Surviving a narcissistic mother is a process, not an event.
You can’t just wake up one day and decide that you no longer wish to have a narcissistic mother and then, poof, she–and the pain she caused–is gone. Anyone who’s taken the journey from being in a narcissist’s gravitational pull to breaking free knows it’s a bit more complicated than this with many risks involved.
But, the reward is worth the risk, as you may come to find out. Getting out of a relationship with a narcissistic mother or narcissistic parent can be the best thing you ever do.
Growing up with a narcissistic mother, she never really listened to you or cared about your wants and needs. She turned everything around to be all about her, no matter what the situation was. She constantly criticized you, making you feel nothing you ever did was good enough or up to her impossible standards, and would turn on you if you didn’t follow orders.
When you have a narcissistic mother, it can lead you to develop an inferiority complex that can continue when you become an adult child of a narcissist (ACON). A feeling of being “less than” can be highly intensified to the degree you feel you’ll never be able to compensate for your weaknesses. It was instilled in your head very early on to be this way. You can’t help it if it is all you have ever known.
Narcissistic mothers are incapable parents. It may be hard to do, but you need to accept the fact you never had a healthy mother. Emotionally healthy mothers put their children’s needs and care before their own. They show empathy and give proper praise to their children for the good deeds they do.
Functional mothers care. Narcissistic mothers care too, but only about themselves.
In order to survive a narcissistic mother, allow yourself to grieve. It is an essential process which helps you to accept and move on from the life you were forced to lead.
As first created by Elizabeth Kubler-Ross, there are five stages of grief. It used to be the stages were conceptualized for those dealing with death, but it has been extended to those experiencing any sort of loss.
Grief applies to leaving a narcissistic mother because you are losing someone you love, even if they never loved you back.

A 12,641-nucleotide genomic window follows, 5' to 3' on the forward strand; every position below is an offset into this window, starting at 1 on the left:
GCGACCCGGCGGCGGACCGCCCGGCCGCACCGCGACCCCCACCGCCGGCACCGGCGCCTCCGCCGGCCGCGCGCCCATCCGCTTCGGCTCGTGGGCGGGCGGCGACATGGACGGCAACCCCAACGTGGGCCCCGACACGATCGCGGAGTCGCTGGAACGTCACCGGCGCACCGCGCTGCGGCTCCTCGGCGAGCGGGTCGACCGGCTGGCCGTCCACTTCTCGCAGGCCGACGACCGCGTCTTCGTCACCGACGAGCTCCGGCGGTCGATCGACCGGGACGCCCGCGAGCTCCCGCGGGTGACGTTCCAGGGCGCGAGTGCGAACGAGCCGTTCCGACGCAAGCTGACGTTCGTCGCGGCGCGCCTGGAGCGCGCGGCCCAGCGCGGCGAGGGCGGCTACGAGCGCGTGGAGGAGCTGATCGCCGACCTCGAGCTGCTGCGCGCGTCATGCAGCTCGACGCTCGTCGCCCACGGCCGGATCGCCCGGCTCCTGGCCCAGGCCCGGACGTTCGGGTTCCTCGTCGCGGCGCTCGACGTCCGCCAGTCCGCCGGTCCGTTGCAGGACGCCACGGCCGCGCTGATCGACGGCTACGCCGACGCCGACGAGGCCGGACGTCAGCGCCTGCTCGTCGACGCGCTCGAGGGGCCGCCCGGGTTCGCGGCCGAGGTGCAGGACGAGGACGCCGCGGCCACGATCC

Not always necessarily in chronological order, the five stages of grief go like this:
- Denial. This is a temporary defense, conscious or unconscious refusal to accept the fact you have a narcissistic mother. People can become locked in this stage as a defense mechanism, not wanting to accept the fact their mother never loved or cared for them.
- Anger. When you realize denial can no longer continue, it can be replaced with rage and envy. You may be angry with yourself for allowing yourself to live this way for so long, or you may be angry with others, especially your narcissistic mother for abusing you the way she did and jealous of others who have healthy relationships with their mothers.
- Bargaining. You hope your narcissistic mother can change or you can postpone leaving her. You may try to negotiate a compromise, maybe even with some sort of higher power. This stage rarely provides a sustainable and healthy solution.
- Depression. This is when you begin to understand the certainty of losing the fantasy that your mom was emotionally healthy, realizing that you may never connect with your narcissistic mother. This stage allows you to disconnect from her and let the grief of the situation sink in. The depression stage can be referred to as “the dress rehearsal for the aftermath”. After you decide to cut off ties, whether it be emotionally, physically, or both, from your narcissistic mother, there will be a great sense of sadness and uncertainty from doing so. This only means that you are beginning to accept the situation.
- Acceptance. You are beginning to come to terms with the tragedy of losing your narcissistic mother. You accept the relationship is over and begin to move forwards with your own life separate from her. It can take a long time to get to this stage, but it will be worth it in the long run.
Different people grieve in different ways. However it happens for you, it is an important process for healing.
During this time, consider forgiving your narcissistic mother, not for her sake but your own. Forgiveness does not mean tolerating bad behavior from a narcissistic parent. It does mean you give your narcissistic mother less of your precious and limited energy.
You cannot change her, but you can change your situation and how you relate to your narcissistic mother.
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